Human institutions are by nature flawed because they are composed of imperfect human beings. Although talented and honest people are necessary for the long-term success of any institution, internal checks and balances are also essential. Lately, it has become apparent that the United Nations is not populated with a sufficient number of people of character and integrity and the honest ones that remain are not buttressed by sufficient institutional mechanisms to protect them.

When called upon to administer the Oil-for-Food Program, the UN not only allowed former Iraqi dictator Saddam Hussein to skim money off the top — money intended to provide food and medical supplies to Iraqi children — but skimmed some of it off for themselves. Not managing to keep Hussein from surreptitiously stealing from his own people may be slightly mitigated as amazingly negligent incompetence. Participating in the theft represents corruption of the highest order.

It all started in the aftermath of the first Gulf War. Hussein was required to make a full accounting of the destruction of his weapons of mass destruction as well as forgo his aid to foreign terrorist organizations. The international community concluded that the Iraqi regime had not complied with the terms of the armistice. As a way to apply pressure to the regime, most trade with Iraq was prohibited. Although some humanitarian aid was permitted, the Iraqi regime and human rights organizations complained that though the sanctions were aimed at Hussein, the children of

To alleviate the problem, the United Nations started the Oil-for-Food Program. Iraq would be permitted to sell portions of its oil in exchange for food and other humanitarian supplies. Administering such a large program is admittedly difficult, but it is something for which the UN ought to exhibit particular competence. If it can not manage to do this, it is hard to understand what else they could be good at. Inexplicably, the UN permitted Iraq to pick both the companies it sold oil to and the companies from which it would purchase supplies. Hence, Hussein was able to skim money off both ends.

It worked this way. Iraq would sell oil at below market rates to companies it selected. After the re-sale of the oil, these companies would then kickback funds directly to the Iraqi government. Similarly, the Iraqi government would purchase food and supplies at above market rates from hand-picked companies and would later receive a kick back. As a consequence, the General Accounting Office reports that the Iraqi regime skimmed at least $10 billion intended for Iraqi children. All this was happening while the UN’s Food and Agricultural Organization as well as the UN Children’s Emergency Fund (UNICEF) reported that 200 children were dying everyday (more than 5000 per month) due to sanctions.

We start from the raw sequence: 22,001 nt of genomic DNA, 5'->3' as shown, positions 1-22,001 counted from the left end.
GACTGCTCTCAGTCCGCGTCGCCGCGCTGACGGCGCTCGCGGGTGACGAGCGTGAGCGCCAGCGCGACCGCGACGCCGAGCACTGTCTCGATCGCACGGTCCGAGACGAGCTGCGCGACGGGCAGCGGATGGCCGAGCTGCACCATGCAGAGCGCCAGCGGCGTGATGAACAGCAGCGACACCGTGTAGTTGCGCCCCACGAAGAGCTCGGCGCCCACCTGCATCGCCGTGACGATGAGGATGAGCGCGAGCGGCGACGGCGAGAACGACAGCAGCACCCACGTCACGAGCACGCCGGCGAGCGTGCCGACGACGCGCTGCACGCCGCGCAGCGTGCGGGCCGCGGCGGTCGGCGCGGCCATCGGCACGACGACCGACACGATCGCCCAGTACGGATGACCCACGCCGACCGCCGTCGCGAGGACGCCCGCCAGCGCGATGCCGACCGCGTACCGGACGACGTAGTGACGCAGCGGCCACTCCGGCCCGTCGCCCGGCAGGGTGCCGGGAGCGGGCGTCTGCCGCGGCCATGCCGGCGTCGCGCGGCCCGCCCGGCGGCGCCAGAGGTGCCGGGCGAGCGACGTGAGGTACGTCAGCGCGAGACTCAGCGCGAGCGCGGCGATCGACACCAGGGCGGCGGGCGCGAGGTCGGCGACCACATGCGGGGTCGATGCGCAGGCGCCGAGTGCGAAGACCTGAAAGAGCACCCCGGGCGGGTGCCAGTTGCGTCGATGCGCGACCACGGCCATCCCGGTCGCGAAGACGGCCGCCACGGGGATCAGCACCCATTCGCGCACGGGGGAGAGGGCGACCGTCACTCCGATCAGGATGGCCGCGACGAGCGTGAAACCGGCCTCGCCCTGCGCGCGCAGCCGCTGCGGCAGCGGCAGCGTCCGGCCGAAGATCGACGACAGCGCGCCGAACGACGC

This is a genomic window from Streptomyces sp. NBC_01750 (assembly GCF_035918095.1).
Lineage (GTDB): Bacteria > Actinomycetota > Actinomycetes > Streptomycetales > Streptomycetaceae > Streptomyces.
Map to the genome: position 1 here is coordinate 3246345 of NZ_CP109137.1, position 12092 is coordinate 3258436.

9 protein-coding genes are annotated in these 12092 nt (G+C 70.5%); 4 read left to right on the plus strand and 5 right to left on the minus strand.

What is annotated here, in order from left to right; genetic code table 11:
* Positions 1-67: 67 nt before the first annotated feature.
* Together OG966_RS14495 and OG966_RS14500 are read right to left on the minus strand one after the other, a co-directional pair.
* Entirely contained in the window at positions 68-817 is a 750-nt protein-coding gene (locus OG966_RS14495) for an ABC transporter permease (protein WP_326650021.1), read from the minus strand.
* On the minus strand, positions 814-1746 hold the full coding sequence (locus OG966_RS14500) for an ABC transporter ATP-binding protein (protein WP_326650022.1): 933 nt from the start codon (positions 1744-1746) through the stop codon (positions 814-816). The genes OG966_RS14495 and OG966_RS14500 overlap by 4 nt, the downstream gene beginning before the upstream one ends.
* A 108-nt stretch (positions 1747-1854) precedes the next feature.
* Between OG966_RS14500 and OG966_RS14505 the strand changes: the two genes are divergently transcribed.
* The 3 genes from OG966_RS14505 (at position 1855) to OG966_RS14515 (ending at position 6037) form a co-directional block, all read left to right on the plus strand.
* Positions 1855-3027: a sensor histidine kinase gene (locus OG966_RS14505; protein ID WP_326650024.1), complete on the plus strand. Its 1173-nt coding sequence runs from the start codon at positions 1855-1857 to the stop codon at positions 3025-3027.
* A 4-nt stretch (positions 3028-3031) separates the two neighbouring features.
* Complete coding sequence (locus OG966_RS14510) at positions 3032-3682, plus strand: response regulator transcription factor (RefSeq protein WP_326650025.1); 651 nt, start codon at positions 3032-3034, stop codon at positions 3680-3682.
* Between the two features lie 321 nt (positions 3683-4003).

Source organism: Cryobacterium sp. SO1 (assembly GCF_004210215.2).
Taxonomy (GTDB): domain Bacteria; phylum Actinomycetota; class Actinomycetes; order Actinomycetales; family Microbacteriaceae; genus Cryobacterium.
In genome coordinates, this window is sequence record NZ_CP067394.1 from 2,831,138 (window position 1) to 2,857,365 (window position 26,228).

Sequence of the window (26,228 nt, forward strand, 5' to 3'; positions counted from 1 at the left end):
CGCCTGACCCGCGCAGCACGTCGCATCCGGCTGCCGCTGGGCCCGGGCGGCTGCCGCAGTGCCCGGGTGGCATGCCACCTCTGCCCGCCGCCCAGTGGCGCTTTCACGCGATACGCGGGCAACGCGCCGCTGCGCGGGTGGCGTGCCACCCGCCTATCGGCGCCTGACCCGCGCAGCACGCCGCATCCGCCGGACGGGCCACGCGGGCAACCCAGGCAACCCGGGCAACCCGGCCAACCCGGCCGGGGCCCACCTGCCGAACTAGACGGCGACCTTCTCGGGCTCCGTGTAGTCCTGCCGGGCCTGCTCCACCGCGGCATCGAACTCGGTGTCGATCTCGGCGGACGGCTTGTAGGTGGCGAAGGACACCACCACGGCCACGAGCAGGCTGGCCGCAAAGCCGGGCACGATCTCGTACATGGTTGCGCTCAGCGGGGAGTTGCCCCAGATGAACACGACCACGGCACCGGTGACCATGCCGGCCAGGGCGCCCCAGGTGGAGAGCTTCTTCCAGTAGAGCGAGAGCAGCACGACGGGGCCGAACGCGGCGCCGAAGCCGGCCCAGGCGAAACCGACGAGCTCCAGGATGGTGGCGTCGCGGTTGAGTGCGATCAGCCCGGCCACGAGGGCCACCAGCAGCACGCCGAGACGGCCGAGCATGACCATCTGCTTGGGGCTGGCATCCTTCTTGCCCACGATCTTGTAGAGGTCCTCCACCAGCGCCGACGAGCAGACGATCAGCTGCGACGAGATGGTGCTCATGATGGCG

Investigative reporting by the Wall StreetJournal and Commentary Magazine has documented that one of the beneficiaries of skimmed money was Benon Sevan, the UN Executive Director of the Oil-for-Food Program. In the first year of the program, most of the transactions were open, but after Sevan took over a veil of secrecy was drawn over the program for “proprietary” reasons. It has been reported that Iraq was using a Panamanian firm to send money directly to Sevan. Moreover, a Swiss-based firm, Cotecna Inspections, with ties to Kojo Annan, son of UN Secretary General Kofi Annan, was in charge of inspecting shipments bound for Iraq. There were no declarations or even considerations of an apparent conflict of interest. Among items that were approved for humanitarian aid by the company were a Mercedes Benz and equipment for the Iraqi Departments of Justice and Information.

Other evidence indicates that much of the Oil-for-Food funding was routed through the French bank now known as BNP Paribas and that French and Russian firms were favorite choices of Hussein for below market price oil sales. Conclusive evidence is still out on the French and the Russians. However, the fact that the French and the Russians were both benefactors of Iraqi largesse and the French and Russians made sure the Security Council would never endorse the use of force against Iraq deserves greater scrutiny. If it turns out that the French and Germans acted in the Security Council for largely pecuniary purposes, it would damage the prestige and moral authority, such as it is, of French and Russian and the UN. It is hard to argue that the UN is an honest broker when it is taking payoffs on the side.

Embarrassed by the scandal, Kofi Annan now has asked Paul Volcker, former Chairman of the US Federal Reserve, to lead an investigation. However, it is not clear where all the records are and if Volcker will be able to come to some definitive conclusions about the scandal.

The Bush Administration is trying to broaden the international participation in the reconstruction of by enlisting the UN to help in the transition to Iraqi authority. While this is probably a wise move, we should be careful of what we wish for. We may get it.

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